Mr. A. L. Smith (Calgary West):
Mr. Speaker, I undertake to finish before eleven o'clock. I think I know what you have in your mind. I only rise to speak so that I may suggest to the minister who has charge
of this matter that under no circumstances should he create a commission with respect to the route of the trans-Canada highway. If he does so he will then be in the difficulty of having all these local geographical positions urged upon him by the members of the commission who of course must come from various parts of the country, and naturally will have the colouring, may I say, of the geographical section from which they come. The problem before us surely is one to be settled by the provinces, and I think that has been the policy of the federal government.
I was greatly interested in an announcement made in Edmonton a short time ago by one who recently occupied the position of minister of mines and resources in this government, and who has now gone to that other place. I assure the minister I do not mean he is dead, but he has gone to that other place. He announced that the matter had been settled some time ago in so far as western Canada was concerned, and that the highway would run via Walsh, Medicine Hat, Calgary, and so on. I greatly sympathize with the hon. member for Edmonton East (Mr. Macdonald) in his endeavour to have the highway built over those swamps extending for 200 miles between Edmonton and Jasper. I have the greatest sympathy with him.
When we speak of a trans-Canada highway being used by tourists, what do tourists come to see? They come to see scenery. The suggestion that any tourist from eastern Canada or the United States should take some highway which avoided Banff and Jasper is on a par with the suggestion that you might as well give your son or your son-in-law the money to visit England for six months and tell him to be sure not to go near London. If he is going to India you may as well tell him to see India, to see Delhi, but under no circumstances should he ever take a look at the Taj Mahal. The matter is just that simple and so utterly ridiculous.
The difficulty is that in the city of Edmonton and the northern part of Alberta members of my party, as well as other hon. members, all ran their election campaigns on one ground, namely, that the highway should not go through Calgary. They adopted that position unanimously. They all knew the situation perfectly well-they had run out of stuff or something of that kind-and the hon. senator certainly knew it at that time when he had charge of the general campaign there. I well remember that a great friend of mine, and a member of my own party, put great advertising splashes in an Edmonton paper saying that if we were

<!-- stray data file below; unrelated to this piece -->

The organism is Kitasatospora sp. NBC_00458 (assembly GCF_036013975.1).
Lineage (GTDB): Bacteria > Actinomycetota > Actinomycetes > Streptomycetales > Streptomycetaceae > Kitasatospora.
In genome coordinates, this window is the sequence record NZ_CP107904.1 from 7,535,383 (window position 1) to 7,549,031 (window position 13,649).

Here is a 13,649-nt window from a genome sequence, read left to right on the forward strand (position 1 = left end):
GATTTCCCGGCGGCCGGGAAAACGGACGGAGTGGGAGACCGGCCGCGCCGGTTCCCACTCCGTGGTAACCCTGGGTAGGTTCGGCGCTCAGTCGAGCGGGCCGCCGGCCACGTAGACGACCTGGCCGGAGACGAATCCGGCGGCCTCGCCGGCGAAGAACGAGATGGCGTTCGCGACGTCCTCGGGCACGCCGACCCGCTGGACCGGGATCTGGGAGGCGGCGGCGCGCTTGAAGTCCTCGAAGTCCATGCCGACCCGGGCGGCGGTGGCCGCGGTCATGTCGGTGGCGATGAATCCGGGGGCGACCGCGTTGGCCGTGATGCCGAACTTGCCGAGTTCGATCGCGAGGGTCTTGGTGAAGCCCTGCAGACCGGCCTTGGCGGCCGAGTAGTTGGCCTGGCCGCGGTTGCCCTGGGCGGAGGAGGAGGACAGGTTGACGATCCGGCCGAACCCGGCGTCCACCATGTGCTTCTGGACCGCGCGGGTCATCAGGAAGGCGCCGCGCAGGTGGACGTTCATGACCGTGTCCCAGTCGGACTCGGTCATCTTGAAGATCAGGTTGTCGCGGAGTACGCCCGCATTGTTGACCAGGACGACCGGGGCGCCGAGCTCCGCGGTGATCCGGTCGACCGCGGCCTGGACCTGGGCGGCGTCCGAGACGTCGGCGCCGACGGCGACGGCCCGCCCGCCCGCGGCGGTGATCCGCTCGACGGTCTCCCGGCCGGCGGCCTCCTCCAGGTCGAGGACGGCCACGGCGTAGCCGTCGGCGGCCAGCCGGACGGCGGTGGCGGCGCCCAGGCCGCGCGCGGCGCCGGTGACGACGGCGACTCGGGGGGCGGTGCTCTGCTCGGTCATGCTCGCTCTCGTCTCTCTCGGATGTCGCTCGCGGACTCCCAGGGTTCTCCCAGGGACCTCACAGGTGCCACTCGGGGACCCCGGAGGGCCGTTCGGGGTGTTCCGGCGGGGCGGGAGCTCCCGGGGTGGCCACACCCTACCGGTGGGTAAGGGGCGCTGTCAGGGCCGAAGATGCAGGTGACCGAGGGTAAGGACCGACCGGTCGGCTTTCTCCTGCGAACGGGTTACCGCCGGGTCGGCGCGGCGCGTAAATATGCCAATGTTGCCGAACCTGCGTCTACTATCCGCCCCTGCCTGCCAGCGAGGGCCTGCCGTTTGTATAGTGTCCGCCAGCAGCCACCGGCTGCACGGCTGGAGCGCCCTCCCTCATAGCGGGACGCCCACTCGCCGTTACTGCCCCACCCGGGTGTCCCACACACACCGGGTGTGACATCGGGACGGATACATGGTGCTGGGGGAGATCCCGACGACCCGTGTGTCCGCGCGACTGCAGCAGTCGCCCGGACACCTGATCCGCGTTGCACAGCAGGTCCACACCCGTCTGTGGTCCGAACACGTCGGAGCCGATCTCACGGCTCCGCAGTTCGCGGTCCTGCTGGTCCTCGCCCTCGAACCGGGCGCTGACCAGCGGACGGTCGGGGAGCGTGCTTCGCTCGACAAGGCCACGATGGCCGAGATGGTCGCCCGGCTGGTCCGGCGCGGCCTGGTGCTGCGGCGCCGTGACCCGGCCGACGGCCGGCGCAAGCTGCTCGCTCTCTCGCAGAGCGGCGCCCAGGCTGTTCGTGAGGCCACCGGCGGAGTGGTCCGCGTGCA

Trans-Canada Highway elected the highway would go through Edmonton. It cost me several hundred dollars to answer him. They were not elected but I was, and I want to assure him and all the Edmonton people that in spite of the eloquence which was wasted on their desert air-and I use the word quite advisedly-we all knew that the matter had been settled by the Alberta government.
What did we do in Alberta? We were reasonable. We simply joined the governments of Saskatchewan and British Columbia in a most co-operative way and said: You are coming in here and you are coming in there. Certainly we will continue the straight line, which of course we are doing, and thus show the people all the beauties of the Rocky mountains which are not visible on any other route, and I have travelled them all. We are most co-operative. We are doing everything we can to assist the minister, and we will keep on assisting him just as long as he keeps his nose out of our business and lets us tell him where the highway is going. Why shouldn't we? When he is finished who will own it? Are we going to end with a highway in that province owned by somebody else? That is really what the matter is about.
It is a great thing to live in that country; the spaces are so vast. You can start at Winnipeg on any good-sized map and draw a line from Winnipeg through Saskatoon and on to Edmonton. They have an organization there which travelled from Winnipeg to Vancouver by road. They did it to prove it could happen. I must say the basis of their whole equipment was pull-outs and shovels, but they finally got through. I have no idea how long they travelled on the ties of the railroad but they made it in the final analysis.
I said that I would take only a moment or two. Before I sit down may I repeat my advice, if I may use that expression, to the minister. Do not let us have a commission to further confuse the picture. Let him stay in his present position. He has made up his mind that the route is going to be left to the provinces. Thereby he avoids all sorts of difficulties, but even now of course he will have to listen to the eloquence of my very good friends who come from that area which the little town of Leduc has now made known to Canadians, namely, the city of Edmonton.